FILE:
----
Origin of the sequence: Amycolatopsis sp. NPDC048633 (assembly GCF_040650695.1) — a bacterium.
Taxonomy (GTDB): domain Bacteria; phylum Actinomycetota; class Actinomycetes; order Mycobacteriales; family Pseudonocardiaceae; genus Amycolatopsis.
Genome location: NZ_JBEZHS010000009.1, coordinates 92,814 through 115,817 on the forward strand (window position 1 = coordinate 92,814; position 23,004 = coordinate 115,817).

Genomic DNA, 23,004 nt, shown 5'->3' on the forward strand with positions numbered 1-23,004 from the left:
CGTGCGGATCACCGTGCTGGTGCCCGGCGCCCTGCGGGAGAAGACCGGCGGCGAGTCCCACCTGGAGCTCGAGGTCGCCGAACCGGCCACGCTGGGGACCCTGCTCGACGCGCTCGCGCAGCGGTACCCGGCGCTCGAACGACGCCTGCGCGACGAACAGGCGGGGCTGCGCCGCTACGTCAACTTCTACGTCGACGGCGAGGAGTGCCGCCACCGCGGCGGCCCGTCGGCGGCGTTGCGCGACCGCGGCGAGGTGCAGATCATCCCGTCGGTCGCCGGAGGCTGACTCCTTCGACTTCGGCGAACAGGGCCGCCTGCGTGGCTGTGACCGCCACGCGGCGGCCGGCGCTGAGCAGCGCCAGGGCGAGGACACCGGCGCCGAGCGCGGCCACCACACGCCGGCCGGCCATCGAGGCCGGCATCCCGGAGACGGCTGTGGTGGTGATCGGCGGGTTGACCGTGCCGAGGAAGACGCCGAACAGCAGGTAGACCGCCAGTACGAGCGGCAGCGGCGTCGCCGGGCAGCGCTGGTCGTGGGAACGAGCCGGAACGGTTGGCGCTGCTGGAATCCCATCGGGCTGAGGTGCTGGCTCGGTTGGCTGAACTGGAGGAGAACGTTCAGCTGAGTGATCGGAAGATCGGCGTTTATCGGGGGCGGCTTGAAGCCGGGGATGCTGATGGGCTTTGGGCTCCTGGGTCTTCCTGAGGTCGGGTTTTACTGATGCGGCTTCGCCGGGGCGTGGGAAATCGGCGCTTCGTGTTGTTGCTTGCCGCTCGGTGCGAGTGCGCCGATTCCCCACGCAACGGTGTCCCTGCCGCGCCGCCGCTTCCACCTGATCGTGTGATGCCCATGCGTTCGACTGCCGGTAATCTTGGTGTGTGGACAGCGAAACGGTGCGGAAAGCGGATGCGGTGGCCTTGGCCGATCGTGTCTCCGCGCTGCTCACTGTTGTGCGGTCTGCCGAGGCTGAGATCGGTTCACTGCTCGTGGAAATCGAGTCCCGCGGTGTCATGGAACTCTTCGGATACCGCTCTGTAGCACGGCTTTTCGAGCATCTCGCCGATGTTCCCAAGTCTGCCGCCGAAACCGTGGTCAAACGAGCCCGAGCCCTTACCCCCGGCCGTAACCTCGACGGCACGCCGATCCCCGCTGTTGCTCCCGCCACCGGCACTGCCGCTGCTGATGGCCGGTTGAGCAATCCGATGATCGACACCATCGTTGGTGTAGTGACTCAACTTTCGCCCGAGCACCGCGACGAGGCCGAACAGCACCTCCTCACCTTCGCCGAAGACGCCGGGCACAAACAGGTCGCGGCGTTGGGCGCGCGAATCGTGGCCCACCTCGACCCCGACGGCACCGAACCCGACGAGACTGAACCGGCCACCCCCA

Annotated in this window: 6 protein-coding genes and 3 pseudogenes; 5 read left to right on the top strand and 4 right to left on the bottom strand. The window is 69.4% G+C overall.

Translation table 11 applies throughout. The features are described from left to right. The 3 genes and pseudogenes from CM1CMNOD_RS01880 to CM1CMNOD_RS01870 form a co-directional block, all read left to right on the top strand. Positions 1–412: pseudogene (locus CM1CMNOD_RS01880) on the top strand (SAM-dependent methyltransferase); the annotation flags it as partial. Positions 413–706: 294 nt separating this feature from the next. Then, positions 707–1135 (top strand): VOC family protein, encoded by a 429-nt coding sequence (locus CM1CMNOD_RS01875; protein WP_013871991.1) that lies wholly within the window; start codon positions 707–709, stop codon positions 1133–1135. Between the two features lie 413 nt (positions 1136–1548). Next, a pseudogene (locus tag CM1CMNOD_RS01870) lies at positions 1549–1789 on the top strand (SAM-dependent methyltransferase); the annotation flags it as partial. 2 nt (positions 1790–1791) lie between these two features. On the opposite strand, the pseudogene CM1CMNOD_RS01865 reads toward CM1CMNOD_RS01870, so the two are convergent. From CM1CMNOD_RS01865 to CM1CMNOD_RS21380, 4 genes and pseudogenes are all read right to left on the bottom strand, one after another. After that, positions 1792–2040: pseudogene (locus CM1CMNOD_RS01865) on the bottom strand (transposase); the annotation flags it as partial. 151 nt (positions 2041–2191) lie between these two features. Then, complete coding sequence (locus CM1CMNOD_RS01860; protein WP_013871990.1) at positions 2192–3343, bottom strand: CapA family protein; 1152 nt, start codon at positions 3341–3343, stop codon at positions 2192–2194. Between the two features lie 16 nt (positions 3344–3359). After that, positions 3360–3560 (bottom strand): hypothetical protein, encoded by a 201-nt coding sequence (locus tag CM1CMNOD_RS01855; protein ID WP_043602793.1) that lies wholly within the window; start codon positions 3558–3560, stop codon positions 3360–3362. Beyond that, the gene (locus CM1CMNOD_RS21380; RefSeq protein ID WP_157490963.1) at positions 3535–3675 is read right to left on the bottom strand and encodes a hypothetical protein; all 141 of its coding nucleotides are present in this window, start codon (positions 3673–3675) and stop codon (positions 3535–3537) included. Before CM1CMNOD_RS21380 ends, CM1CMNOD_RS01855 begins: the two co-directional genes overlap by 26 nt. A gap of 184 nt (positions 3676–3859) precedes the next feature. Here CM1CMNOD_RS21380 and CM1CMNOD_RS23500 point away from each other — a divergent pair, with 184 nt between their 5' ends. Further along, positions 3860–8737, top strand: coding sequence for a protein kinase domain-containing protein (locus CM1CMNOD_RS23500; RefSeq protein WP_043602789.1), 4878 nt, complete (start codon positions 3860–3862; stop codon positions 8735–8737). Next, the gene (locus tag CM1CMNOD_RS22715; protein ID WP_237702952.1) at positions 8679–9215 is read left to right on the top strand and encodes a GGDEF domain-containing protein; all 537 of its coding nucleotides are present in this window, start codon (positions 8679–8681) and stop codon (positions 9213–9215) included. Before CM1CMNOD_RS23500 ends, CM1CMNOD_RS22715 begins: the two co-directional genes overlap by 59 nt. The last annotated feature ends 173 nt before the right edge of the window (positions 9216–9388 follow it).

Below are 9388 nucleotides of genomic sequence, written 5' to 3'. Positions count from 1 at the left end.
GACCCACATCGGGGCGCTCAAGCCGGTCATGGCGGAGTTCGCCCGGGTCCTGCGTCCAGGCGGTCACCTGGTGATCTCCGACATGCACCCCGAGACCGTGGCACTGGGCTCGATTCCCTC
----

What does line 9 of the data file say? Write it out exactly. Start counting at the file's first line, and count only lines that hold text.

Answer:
GACCCACATCGGGGCGCTCAAGCCGGTCATGGCGGAGTTCGCCCGGGTCCTGCGTCCAGGCGGTCACCTGGTGATCTCCGACATGCACCCCGAGACCGTGGCACTGGGCTCGATTCCCTC